Despite having only been in office for eight months, President Ocasio-Cortez pushed forward with a move that has angered her critics and even given pause to some of her supporters.
Following the failure of her Green New Deal in Congress last month, Ms. Ocasio-Cortez followed through on a campaign promise to declare a national emergency if Congress would not follow through with her proposal. The bill initially passed the House by a wide majority, but ultimately failed in the Senate, as defectors from her own Party — Joe Manchin of West Virginia, Beto O’Rourke of Texas, and Doug Jones of Alabama — felt the bill was too extreme and unworkable.
“We simply need a bill that is more specific in its intentions; I believe Climate Change is happening and that man’s activities are the primary cause, but this isn’t the right bill to address those issues,” said Mr. O’Rourke. Mr. Manchin had reservations about what the bill’s aggressive language would do the economy of his home state. “I’m not sure this bill is right for West Virginia,” he said in a statement following its failure. Mr. Manchin only submitted his vote after Mr. Jones’s vote officially ended the bill’s chances in the Senate.
Many Democrats had hoped the bill would pass given that the elimination of the filibuster and Democratic control of the Senate has allowed for a flurry of legislative activity this year, but many of the Senators were facing stark political realities in their home states. Ms. Ocasio-Cortez’s Secretary of Energy, Ilhan Omar, reiterated her point that the bill’s failure shows that the Senate is unworkable and un-democratic. “We will always have problems with the Senate, because states like Wyoming — which has only 620,000 people — have the same amount of representation as states with one hundred times as many people,” she said.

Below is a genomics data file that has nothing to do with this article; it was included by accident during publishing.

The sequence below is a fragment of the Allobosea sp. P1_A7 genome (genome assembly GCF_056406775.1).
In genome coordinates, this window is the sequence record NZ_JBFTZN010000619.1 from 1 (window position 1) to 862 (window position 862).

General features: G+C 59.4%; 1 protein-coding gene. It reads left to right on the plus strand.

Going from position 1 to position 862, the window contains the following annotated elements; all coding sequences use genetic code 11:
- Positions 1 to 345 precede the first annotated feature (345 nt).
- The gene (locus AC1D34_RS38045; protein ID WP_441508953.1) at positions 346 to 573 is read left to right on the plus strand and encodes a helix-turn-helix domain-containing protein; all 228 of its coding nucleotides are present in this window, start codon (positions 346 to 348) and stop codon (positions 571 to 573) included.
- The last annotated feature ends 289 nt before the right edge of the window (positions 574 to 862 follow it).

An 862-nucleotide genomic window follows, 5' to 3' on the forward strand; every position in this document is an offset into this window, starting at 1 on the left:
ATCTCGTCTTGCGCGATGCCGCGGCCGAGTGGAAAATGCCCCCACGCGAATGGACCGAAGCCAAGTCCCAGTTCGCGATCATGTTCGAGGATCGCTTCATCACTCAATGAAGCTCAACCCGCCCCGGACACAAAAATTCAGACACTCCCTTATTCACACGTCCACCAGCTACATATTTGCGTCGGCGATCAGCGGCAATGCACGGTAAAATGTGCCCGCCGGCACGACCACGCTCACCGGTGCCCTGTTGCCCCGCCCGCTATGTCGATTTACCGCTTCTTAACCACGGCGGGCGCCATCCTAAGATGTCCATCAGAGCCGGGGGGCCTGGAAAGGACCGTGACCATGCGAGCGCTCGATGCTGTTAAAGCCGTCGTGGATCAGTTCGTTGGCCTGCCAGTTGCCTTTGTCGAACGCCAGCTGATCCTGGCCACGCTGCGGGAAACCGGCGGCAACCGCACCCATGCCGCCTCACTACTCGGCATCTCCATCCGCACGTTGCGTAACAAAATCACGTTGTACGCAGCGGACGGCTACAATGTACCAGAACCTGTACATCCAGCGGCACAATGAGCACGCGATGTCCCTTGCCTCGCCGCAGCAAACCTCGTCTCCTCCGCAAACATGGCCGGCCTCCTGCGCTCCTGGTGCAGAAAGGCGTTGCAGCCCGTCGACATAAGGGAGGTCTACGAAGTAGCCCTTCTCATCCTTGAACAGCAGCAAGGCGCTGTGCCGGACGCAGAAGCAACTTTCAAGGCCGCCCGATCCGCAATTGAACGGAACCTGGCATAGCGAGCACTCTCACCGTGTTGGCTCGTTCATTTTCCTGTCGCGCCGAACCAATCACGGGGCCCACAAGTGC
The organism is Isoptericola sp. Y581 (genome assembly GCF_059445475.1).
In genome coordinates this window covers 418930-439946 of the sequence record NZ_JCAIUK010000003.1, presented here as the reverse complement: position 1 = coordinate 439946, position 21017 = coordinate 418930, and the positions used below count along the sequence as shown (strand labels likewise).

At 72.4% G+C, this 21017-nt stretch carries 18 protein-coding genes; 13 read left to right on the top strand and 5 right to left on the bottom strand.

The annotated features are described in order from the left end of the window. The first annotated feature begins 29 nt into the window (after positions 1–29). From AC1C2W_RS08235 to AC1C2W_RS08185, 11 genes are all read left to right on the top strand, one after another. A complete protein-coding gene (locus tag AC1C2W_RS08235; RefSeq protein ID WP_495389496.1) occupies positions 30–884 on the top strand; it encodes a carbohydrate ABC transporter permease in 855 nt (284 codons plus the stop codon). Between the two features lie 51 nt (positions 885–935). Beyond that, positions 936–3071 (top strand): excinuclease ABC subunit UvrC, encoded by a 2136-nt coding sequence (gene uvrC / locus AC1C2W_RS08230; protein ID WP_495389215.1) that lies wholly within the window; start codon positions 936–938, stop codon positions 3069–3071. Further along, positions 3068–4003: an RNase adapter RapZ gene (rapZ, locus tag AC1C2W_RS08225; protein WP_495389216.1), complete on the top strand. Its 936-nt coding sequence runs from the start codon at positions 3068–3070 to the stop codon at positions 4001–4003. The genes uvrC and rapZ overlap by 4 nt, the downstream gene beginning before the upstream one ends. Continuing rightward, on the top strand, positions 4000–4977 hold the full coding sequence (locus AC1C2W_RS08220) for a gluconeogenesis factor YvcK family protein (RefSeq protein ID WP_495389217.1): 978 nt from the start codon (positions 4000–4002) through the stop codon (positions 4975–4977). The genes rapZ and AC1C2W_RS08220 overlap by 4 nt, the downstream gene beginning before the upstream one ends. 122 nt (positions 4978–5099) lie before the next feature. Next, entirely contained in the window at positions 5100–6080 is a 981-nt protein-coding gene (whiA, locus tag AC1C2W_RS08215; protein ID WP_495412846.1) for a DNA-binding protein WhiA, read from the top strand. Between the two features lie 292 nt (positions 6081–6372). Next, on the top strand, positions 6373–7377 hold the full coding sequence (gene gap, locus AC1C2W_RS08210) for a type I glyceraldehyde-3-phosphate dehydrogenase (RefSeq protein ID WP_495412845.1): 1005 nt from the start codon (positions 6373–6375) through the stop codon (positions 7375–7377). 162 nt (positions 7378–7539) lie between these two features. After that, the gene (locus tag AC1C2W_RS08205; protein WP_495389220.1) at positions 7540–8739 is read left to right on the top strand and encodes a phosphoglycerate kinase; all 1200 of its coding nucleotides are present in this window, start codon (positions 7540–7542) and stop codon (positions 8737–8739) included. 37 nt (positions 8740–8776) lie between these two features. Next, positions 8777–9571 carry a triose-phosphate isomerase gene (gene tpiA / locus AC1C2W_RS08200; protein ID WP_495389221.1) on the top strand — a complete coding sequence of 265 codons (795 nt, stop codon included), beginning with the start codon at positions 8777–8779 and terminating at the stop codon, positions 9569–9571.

Ms. Ocasio-Cortez’s decision to declare a national emergency has resulted in some Democrats expressing their reservations, but ultimately she is not facing any serious opposition. Senate Minority Leader Mitch McConnell promised that her attempt to declare a national emergency was “unconstitutional on its face,” but offered no specifics about how Republicans planned to challenge her move. Senator Lindsey Graham similarly stated that, “Anyone who supports a move such as this cannot seriously argue that they support democracy. This is a power move by a President who is destroying our institutions and ignoring democratic norms.”
Some Republicans have promised that a challenge in federal court will stall the proposal, but most legal experts say that is unlikely. In a narrow 5–4 decision, the Supreme Court ruled in favor of former President Trump’s declaration of a national emergency so that a wall could be built along the souther border in 2019. Although many conservatives promise that a similar challenge will be brought to the Supreme Court, the make up of the court — now heavily liberal after the Democrats appointed 10 new justices to the court in January of this year — makes a successful legal challenge unlikely.
Democrats dismiss such criticisms as hypocrisy on the part of Republicans, who supported similar moves by President Trump when he was in office. Reached for comment, the former President said that when he declared a national emergency, “It was very much an emergency, a great emergency, and I did a good thing declaring the emergency because there was much of it, and when she does it she doesn’t even say there is an emergency she just says, ‘Climate, climate climate.’ Let me tell you, I know weather, I get great weather from my people here and they tell me nothing is wrong with the weather.”
Mr. Trump could not expand on his remarks because he is limited in his communications while serving his sentence at FCI Otisville. He is due to be released in eight years.
Reached for comment, the Republican Party’s current communications director, Comfortably Smug, only said, “We could’ve had Jeb.”